Research to examine possible links between periodontal disease and oral cancer
PLYMOUTH, UK: As worldwide oral cancer rates continue to climb, our understanding of what causes the disease to occur, thankfully, also continues to grow. Tobacco use and excessive alcohol consumption have been established as primary risk factors, and researchers are now investigating another potential source for this condition: the bacteria that cause periodontal disease.
The research is being led by Dr Louise Belfield, a lecturer in biomedical science at the University of Plymouth’s Peninsula Dental School, in collaboration with the university’s Institute of Translational and Stratified Medicine. Since cancer requires blood vessels to grow and metastasise, the research team is planning to build on existing evidence that shows how certain bacteria that cause periodontal disease are linked to angiogenesis.
To do so, the research team will develop miniature tumours and blood vessels in a laboratory setting, adding the bacteria with the aim of clarifying how they function and what effect they have on the blood vessels.
According to a press release from the university, if the research ascertains that the bacteria make the blood vessels grow more rapidly and similarly to those associated with tumours and identifies the process by which this is achieved, the results could form the basis of a new screening programme to detect oral cancer risk earlier. This would make it possible to begin treatment in a more timely manner.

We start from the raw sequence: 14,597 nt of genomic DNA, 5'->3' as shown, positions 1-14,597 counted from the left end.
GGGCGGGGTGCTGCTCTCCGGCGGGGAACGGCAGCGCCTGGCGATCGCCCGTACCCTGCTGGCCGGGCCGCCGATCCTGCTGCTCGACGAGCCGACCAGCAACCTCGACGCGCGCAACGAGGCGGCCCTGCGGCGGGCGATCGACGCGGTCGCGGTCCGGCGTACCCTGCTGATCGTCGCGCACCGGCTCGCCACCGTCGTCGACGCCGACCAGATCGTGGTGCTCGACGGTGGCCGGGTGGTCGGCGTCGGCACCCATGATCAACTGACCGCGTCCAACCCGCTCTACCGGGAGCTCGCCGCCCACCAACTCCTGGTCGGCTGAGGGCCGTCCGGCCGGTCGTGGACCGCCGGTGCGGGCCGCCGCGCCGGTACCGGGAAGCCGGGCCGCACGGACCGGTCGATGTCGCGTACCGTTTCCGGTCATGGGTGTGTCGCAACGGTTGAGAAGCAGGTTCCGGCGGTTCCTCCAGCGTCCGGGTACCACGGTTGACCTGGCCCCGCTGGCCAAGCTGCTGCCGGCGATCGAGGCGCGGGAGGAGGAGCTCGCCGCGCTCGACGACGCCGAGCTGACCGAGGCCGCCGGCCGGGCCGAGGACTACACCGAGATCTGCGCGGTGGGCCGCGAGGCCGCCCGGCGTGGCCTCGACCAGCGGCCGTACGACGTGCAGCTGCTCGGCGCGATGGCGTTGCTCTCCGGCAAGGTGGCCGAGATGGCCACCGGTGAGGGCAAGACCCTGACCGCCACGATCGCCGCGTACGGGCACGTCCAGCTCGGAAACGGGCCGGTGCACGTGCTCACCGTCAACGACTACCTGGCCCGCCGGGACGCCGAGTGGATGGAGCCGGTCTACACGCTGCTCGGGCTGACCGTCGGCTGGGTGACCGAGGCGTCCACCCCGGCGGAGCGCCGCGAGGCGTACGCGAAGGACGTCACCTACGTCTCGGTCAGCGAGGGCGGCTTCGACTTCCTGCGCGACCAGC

“We know that tumours in the mouth, unlike many other tumours, are in constant contact with bacteria, but we don’t know exactly how the bacteria affect tumour and vessel growth yet,” said Belfield.
“The bacteria may not cause the cancer, but they may do something to make the progression of the cancer speed up. One way they could do this is via the blood vessels, encouraging them to grow more rapidly or in a way which helps the tumour to grow. So if we find out what this is and how it works, it can help us develop and put screening processes in place to detect and reduce the numbers of those bacteria,” she continued.
Dental Tribune International (DTI) has previously reported on a study which confirmed the crucial role of dental professionals in detecting oral cancer early. This early detection can greatly improve the prognosis of sufferers.
“Oral cancer is a horrific disease with poor survival rates—only around 50% of those diagnosed are alive five years later. It is an in-your-face, no-hiding, disfiguring disease, and the treatment can be very protracted, complex and costly,” said Dr David Conway, Professor of Dental Public Health at the University of Glasgow’s School of Medicine, Dentistry and Nursing, in an interview with DTI last year.
“The earlier it is detected, however, the better the outcome can be,” Conway added.